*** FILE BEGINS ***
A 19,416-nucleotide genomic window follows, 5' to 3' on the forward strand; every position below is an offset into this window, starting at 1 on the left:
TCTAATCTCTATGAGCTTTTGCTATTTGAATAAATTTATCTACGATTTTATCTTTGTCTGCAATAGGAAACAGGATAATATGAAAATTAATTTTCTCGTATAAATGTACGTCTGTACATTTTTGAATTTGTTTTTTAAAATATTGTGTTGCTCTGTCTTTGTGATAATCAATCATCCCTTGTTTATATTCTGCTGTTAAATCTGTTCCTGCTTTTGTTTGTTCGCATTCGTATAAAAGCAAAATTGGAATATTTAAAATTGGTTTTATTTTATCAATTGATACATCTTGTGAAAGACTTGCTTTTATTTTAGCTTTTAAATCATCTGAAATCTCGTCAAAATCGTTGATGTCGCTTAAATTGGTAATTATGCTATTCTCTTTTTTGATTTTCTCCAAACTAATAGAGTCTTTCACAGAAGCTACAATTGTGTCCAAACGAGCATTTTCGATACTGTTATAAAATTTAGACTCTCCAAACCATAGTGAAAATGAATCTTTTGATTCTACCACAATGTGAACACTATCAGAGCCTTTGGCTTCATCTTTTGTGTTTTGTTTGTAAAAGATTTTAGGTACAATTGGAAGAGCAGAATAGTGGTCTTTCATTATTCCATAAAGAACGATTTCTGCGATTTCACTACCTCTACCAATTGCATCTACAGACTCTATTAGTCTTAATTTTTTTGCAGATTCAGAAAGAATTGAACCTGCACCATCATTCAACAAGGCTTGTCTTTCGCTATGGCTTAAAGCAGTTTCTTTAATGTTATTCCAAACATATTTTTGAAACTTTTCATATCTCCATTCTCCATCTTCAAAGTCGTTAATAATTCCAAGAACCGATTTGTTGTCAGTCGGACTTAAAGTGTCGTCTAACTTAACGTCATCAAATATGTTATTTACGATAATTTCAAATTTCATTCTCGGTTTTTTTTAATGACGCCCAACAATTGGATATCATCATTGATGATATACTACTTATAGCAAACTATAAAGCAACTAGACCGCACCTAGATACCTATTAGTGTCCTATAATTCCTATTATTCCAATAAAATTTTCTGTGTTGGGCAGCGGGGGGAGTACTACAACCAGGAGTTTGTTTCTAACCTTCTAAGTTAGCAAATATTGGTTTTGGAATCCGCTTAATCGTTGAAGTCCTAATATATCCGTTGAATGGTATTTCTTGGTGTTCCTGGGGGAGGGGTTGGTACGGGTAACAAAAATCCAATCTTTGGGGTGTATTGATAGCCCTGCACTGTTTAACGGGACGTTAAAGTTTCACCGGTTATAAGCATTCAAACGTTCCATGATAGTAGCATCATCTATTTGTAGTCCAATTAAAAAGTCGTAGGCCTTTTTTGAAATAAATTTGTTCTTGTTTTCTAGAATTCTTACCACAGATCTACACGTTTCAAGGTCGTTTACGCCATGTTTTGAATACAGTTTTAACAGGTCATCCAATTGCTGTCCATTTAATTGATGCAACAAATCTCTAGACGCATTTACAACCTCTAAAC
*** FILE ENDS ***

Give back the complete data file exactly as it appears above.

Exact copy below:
A 19,416-nucleotide genomic window follows, 5' to 3' on the forward strand; every position below is an offset into this window, starting at 1 on the left:
TCTAATCTCTATGAGCTTTTGCTATTTGAATAAATTTATCTACGATTTTATCTTTGTCTGCAATAGGAAACAGGATAATATGAAAATTAATTTTCTCGTATAAATGTACGTCTGTACATTTTTGAATTTGTTTTTTAAAATATTGTGTTGCTCTGTCTTTGTGATAATCAATCATCCCTTGTTTATATTCTGCTGTTAAATCTGTTCCTGCTTTTGTTTGTTCGCATTCGTATAAAAGCAAAATTGGAATATTTAAAATTGGTTTTATTTTATCAATTGATACATCTTGTGAAAGACTTGCTTTTATTTTAGCTTTTAAATCATCTGAAATCTCGTCAAAATCGTTGATGTCGCTTAAATTGGTAATTATGCTATTCTCTTTTTTGATTTTCTCCAAACTAATAGAGTCTTTCACAGAAGCTACAATTGTGTCCAAACGAGCATTTTCGATACTGTTATAAAATTTAGACTCTCCAAACCATAGTGAAAATGAATCTTTTGATTCTACCACAATGTGAACACTATCAGAGCCTTTGGCTTCATCTTTTGTGTTTTGTTTGTAAAAGATTTTAGGTACAATTGGAAGAGCAGAATAGTGGTCTTTCATTATTCCATAAAGAACGATTTCTGCGATTTCACTACCTCTACCAATTGCATCTACAGACTCTATTAGTCTTAATTTTTTTGCAGATTCAGAAAGAATTGAACCTGCACCATCATTCAACAAGGCTTGTCTTTCGCTATGGCTTAAAGCAGTTTCTTTAATGTTATTCCAAACATATTTTTGAAACTTTTCATATCTCCATTCTCCATCTTCAAAGTCGTTAATAATTCCAAGAACCGATTTGTTGTCAGTCGGACTTAAAGTGTCGTCTAACTTAACGTCATCAAATATGTTATTTACGATAATTTCAAATTTCATTCTCGGTTTTTTTTAATGACGCCCAACAATTGGATATCATCATTGATGATATACTACTTATAGCAAACTATAAAGCAACTAGACCGCACCTAGATACCTATTAGTGTCCTATAATTCCTATTATTCCAATAAAATTTTCTGTGTTGGGCAGCGGGGGGAGTACTACAACCAGGAGTTTGTTTCTAACCTTCTAAGTTAGCAAATATTGGTTTTGGAATCCGCTTAATCGTTGAAGTCCTAATATATCCGTTGAATGGTATTTCTTGGTGTTCCTGGGGGAGGGGTTGGTACGGGTAACAAAAATCCAATCTTTGGGGTGTATTGATAGCCCTGCACTGTTTAACGGGACGTTAAAGTTTCACCGGTTATAAGCATTCAAACGTTCCATGATAGTAGCATCATCTATTTGTAGTCCAATTAAAAAGTCGTAGGCCTTTTTTGAAATAAATTTGTTCTTGTTTTCTAGAATTCTTACCACAGATCTACACGTTTCAAGGTCGTTTACGCCATGTTTTGAATACAGTTTTAACAGGTCATCCAATTGCTGTCCATTTAATTGATGCAACAAATCTCTAGACGCATTTACAACCTCTAAAC